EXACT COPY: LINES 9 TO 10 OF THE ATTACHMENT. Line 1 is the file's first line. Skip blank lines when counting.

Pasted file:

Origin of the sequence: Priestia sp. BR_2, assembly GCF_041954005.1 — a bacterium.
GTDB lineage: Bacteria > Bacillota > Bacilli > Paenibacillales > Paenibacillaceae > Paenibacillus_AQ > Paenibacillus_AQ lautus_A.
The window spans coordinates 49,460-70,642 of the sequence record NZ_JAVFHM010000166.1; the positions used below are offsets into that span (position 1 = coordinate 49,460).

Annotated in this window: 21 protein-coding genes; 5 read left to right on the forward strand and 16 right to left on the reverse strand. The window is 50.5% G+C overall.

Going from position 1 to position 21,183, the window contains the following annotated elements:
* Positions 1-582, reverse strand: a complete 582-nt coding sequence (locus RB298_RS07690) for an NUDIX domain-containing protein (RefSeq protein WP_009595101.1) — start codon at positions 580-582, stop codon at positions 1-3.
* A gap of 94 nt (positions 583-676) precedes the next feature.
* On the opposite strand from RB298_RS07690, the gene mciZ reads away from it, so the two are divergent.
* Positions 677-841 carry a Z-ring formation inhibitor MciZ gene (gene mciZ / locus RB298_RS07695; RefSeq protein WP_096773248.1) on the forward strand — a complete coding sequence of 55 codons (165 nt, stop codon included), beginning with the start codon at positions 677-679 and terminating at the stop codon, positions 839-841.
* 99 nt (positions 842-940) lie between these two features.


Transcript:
* Positions 677-841 carry a Z-ring formation inhibitor MciZ gene (gene mciZ / locus RB298_RS07695; RefSeq protein WP_096773248.1) on the forward strand — a complete coding sequence of 55 codons (165 nt, stop codon included), beginning with the start codon at positions 677-679 and terminating at the stop codon, positions 839-841.
* 99 nt (positions 842-940) lie between these two features.